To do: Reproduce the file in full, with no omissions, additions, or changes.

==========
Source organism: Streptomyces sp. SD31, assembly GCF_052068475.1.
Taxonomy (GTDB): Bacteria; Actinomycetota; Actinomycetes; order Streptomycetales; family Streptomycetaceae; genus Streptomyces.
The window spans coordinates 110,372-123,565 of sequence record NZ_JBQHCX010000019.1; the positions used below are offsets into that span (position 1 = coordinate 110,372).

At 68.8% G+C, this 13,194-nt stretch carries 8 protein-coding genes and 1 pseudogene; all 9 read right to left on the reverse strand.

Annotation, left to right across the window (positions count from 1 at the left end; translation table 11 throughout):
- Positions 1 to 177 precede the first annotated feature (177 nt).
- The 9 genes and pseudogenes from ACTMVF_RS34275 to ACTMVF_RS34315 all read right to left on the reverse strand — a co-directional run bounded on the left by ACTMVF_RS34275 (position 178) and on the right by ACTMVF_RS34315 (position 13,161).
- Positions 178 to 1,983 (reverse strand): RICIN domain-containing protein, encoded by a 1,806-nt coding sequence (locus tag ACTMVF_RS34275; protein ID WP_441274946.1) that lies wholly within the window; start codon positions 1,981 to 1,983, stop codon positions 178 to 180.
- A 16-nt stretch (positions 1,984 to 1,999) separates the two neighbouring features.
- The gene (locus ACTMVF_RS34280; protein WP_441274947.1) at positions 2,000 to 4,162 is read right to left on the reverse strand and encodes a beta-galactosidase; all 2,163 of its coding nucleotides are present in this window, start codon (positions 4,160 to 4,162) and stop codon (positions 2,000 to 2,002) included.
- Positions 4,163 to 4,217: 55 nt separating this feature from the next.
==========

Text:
Source organism: Streptomyces sp. SD31, assembly GCF_052068475.1.
Taxonomy (GTDB): Bacteria; Actinomycetota; Actinomycetes; order Streptomycetales; family Streptomycetaceae; genus Streptomyces.
The window spans coordinates 110,372-123,565 of sequence record NZ_JBQHCX010000019.1; the positions used below are offsets into that span (position 1 = coordinate 110,372).

At 68.8% G+C, this 13,194-nt stretch carries 8 protein-coding genes and 1 pseudogene; all 9 read right to left on the reverse strand.

Annotation, left to right across the window (positions count from 1 at the left end; translation table 11 throughout):
- Positions 1 to 177 precede the first annotated feature (177 nt).
- The 9 genes and pseudogenes from ACTMVF_RS34275 to ACTMVF_RS34315 all read right to left on the reverse strand — a co-directional run bounded on the left by ACTMVF_RS34275 (position 178) and on the right by ACTMVF_RS34315 (position 13,161).
- Positions 178 to 1,983 (reverse strand): RICIN domain-containing protein, encoded by a 1,806-nt coding sequence (locus tag ACTMVF_RS34275; protein ID WP_441274946.1) that lies wholly within the window; start codon positions 1,981 to 1,983, stop codon positions 178 to 180.
- A 16-nt stretch (positions 1,984 to 1,999) separates the two neighbouring features.
- The gene (locus ACTMVF_RS34280; protein WP_441274947.1) at positions 2,000 to 4,162 is read right to left on the reverse strand and encodes a beta-galactosidase; all 2,163 of its coding nucleotides are present in this window, start codon (positions 4,160 to 4,162) and stop codon (positions 2,000 to 2,002) included.
- Positions 4,163 to 4,217: 55 nt separating this feature from the next.